In the busy world in which we all live where every spare moment is precious, epic games with dozens of hours of content can seem a daunting prospect, and although there are special cases like The Witcher 3 that seem to span 100+ hours without one second feeling wasted, there have been far more examples to the contrary. I’m always grateful when a developer recognises the need and the market for short, powerful experiences. Good things really can come in small packages, and Stela is a great example.
Stela is an atmospheric puzzle platformer with a stylised audiovisual presentation. The puzzles are a typical affair, featuring lots of levers and switches which are designed to be solved intuitively, not slowing down the momentum of play too much, but providing moments of solace between the heart-racing cinematic set pieces that make up the majority of the game. These set pieces often require quick reactions to a succession of surprise events, such as escaping a swarm of rats through an abandoned farmhouse, surviving a perilous lift ride to the top of an ice cliff, or escaping from an Indiana Jones inspired maze of traps. There is some trial and error involved, but as you get used to the expectation of you as a player, it does a good job for the most part in giving you enough indication of what needs to be done in advance. However, some floaty jump mechanics can make it a little harder than it needs to be at times.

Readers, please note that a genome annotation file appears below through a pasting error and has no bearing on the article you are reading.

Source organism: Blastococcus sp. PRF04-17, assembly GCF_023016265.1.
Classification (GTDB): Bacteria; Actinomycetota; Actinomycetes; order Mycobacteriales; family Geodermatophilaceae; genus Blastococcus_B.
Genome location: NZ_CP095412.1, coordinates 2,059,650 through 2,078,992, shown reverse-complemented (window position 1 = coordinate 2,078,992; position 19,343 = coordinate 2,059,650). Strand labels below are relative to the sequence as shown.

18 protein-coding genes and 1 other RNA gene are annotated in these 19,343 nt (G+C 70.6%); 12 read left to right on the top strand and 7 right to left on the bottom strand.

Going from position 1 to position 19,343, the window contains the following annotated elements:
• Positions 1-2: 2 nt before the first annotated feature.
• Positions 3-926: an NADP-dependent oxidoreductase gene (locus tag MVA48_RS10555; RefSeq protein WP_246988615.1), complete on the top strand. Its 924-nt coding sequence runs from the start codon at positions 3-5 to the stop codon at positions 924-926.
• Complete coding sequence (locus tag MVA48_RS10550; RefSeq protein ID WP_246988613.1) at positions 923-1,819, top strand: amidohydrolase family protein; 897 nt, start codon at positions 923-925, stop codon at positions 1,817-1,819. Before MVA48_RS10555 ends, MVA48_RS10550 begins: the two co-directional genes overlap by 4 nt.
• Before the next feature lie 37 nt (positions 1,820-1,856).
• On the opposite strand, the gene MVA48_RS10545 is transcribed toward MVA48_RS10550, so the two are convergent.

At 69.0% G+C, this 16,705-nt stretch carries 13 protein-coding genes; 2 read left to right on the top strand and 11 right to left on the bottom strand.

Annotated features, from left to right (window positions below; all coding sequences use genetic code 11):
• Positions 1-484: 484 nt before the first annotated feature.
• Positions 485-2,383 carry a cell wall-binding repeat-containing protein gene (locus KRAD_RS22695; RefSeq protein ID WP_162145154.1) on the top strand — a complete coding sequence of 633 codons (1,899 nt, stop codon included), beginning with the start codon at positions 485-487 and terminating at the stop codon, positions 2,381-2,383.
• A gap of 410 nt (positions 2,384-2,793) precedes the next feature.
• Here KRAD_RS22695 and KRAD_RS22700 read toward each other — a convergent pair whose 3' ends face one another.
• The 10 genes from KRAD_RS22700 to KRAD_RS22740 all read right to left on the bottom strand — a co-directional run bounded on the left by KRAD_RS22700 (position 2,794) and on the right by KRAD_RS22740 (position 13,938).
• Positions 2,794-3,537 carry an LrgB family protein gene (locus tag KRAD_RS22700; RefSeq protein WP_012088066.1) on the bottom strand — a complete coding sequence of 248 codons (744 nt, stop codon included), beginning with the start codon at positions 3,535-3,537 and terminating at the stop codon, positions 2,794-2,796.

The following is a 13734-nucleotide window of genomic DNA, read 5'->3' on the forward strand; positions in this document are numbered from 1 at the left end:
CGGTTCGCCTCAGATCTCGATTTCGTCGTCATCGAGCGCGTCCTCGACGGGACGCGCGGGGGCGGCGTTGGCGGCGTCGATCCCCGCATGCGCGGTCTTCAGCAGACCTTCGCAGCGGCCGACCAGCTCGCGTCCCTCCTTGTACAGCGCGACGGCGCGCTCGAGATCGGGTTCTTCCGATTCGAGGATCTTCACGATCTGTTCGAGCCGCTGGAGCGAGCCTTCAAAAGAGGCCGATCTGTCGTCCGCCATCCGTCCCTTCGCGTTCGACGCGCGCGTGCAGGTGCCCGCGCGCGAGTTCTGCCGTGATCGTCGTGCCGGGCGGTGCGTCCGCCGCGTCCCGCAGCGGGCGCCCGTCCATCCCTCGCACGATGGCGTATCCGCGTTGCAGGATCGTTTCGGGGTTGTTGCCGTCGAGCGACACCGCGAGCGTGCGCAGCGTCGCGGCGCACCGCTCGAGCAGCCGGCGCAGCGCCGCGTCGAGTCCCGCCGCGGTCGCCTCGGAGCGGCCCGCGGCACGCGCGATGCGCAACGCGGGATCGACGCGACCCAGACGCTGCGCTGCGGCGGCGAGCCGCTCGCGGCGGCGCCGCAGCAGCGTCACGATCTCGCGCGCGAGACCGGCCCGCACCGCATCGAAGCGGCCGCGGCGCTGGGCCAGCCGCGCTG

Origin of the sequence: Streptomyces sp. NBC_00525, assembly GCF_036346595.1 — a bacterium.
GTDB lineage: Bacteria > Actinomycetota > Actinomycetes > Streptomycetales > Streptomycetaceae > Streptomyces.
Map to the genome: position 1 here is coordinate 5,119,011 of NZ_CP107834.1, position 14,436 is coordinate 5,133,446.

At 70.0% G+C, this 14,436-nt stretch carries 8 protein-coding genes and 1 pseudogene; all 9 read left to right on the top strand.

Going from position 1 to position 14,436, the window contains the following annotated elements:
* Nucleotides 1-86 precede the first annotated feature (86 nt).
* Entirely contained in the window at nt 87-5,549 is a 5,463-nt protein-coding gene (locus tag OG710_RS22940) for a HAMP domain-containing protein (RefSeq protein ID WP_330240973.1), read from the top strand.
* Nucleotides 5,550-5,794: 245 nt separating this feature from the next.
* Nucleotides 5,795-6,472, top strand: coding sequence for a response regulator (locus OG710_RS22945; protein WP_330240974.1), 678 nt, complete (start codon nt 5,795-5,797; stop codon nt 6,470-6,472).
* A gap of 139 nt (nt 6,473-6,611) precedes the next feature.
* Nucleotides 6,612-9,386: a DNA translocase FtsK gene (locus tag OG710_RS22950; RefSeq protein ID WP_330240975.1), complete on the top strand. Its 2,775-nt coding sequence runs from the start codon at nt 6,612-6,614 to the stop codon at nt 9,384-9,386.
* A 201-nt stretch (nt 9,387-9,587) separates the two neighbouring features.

Your protagonist is silent, and no exposition is provided – meaning that you have to pay attention to the details presented in hieroglyphs and other visual nudges within the world. We can assume we’re dealing with a dystopian existence, and the dusty grey crop fields shown in the early scenes of the game indicate that this was once a habitable place, but the grizzly elongated humanoid creatures and other monstrosities living here tell us that this land has long been in decline. Ultimately, however, the onus is put on the player to make the conclusions to this mystery, and although it’s fine to allow the audience to connect the dots, in Stela’s case there aren’t quite enough dots to end with a clear picture, which may leave some feeling unsatisfied if not a fan of the ambiguous.
What Stela does incredibly well is look and sound beautiful. I’m a sucker for an original soundtrack, and developer SkyBox Labs has put together quite a doozy here. Its sorrowful strings and chiming bells accompany the dusty backdrops of the early game perfectly, but as we progress through the flame scorched battlefields, echoing caverns, and ice stricken wastes that appear later, the music adapts to complement it. I was particularly fond of the early forested area where creatures could be seen creeping against the beautiful backdrops, and the occasional ring of a bell or quick strike of a chord left me permanently unsettled.
Stela is a gorgeous atmospheric platforming experience, clearly inspired by other successful games of the same mantra, like INSIDE and Little Nightmares. It’s not quite as tight with its core mechanics as these offerings, and therefore doesn’t hit the mark quite as well. At £15.99, it’s pricey for its 2-hour length, but for fans of games of this ilk, where it’s all about the subtle combination of the art and music, I still believe it’s worth experiencing.
It’s not going to win any innovation awards, but Stela is a beautiful audiovisual experience that should be a serious consideration for collections, particularly for fans of genre favourites like INSIDE and Little Nightmares.